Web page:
inside a cage and without any significant human contact. (The critical
time during which pups learn about and develop their patterns for social
interactions with other dogs and humans is between 3 and 12 weeks of
age.) She was well cared for by her mother — puppy mill breeders who are
not good mothers are quickly culled. There was plenty of milk to be
had; mama dogs are adept at sacrificing their own reserves before
diminishing milk production.
At 5 weeks old, Chloe and her siblings were whisked from their mother
and loaded into a van packed with crates crowded with other puppies.
(This is far too early to be separated. For purposes of socialization,
pups should remain with their littermates for a minimum of eight weeks).
Their destination was a puppy warehouse where brokers ship inventory to fill pet store orders. Chloe was one of many pups sent
from the Midwest to California. Upon arrival, not all the pups were alive or in the
best shape, but that was no surprise to those who unloaded
the delivery: As with any perishable goods, there’s bound to be some
damage during transit.
From Pet Store to New Home
By 8 weeks old, Chloe was living in a pet store. Until this point, she’d
never set foot out of her cage, but then, suddenly, she was being
picked up and examined by many different human hands (some gentle,
others not so gentle). When Chloe was 11 weeks old, Cindy and Joe
happened by. They’d never before cared for a dog, but their emotions
managed to override their sensibilities. They were reassured and
encouraged by the pet store manager, who sealed the deal by guaranteeing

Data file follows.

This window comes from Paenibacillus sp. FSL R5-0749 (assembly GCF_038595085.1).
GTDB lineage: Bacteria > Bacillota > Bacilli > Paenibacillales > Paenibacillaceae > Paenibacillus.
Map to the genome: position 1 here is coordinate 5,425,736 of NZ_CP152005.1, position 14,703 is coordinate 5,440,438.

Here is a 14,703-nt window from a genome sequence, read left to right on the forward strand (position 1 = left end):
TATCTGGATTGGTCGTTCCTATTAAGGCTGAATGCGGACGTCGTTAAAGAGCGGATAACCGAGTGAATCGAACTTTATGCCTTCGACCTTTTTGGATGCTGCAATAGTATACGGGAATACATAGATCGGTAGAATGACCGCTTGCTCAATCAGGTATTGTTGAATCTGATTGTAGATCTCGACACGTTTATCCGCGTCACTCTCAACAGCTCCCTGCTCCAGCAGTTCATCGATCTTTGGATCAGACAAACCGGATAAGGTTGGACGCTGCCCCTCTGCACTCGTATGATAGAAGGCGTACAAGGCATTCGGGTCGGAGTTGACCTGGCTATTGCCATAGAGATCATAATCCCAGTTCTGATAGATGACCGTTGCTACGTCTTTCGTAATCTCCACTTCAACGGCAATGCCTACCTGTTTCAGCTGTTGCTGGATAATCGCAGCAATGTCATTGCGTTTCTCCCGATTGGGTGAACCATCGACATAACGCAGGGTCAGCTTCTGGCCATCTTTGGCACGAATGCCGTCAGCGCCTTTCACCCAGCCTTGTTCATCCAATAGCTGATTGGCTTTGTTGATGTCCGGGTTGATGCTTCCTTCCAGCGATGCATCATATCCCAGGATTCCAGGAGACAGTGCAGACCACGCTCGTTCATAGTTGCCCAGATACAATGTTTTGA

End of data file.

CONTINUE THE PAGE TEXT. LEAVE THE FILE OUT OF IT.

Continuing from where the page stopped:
Chloe’s health. She could be returned and exchanged for another pup
should she prove to be unhealthy.
(Pet stores routinely offer such guarantees, knowing full well that it takes only a day or two for most people to become too emotionally attached to ever consider returning their beloved pet.)
Shortly after she went to her new home, Chloe was diagnosed with fleas, an
ear infection and intestinal parasites. She had never voided anywhere
but in her cage, so, like many puppy mill dogs, house training never
made sense to her. In puppy class, Chloe appeared to be a social
misfit. She was fearful of the instructor, and while the other pups
played and wrestled, nervous Chloe steered clear of the activity. Then her health issues started, and, well, you already know the rest of
Chloe’s sad story.
Protecting Dogs by Putting Puppy Mills Out of Business
What can we do to stop these tragedies? One way to protect both
pets and pet parents is to campaign for the eradication of puppy
mills. Write to legislators, sign petitions, join or initiate a
peaceful protest at a dog auction. Make your voice heard against puppy
More importantly, educate everyone you know (including
your children) that the best place to find a dog is a shelter or rescue
organization. Emphasize the importance of never ever purchasing a puppy
from a pet store or online, sight (and site) unseen. One less purchase
from a puppy mill is one step closer to their eradication. And one dog
adopted from a shelter or rescue is one more grateful life changed.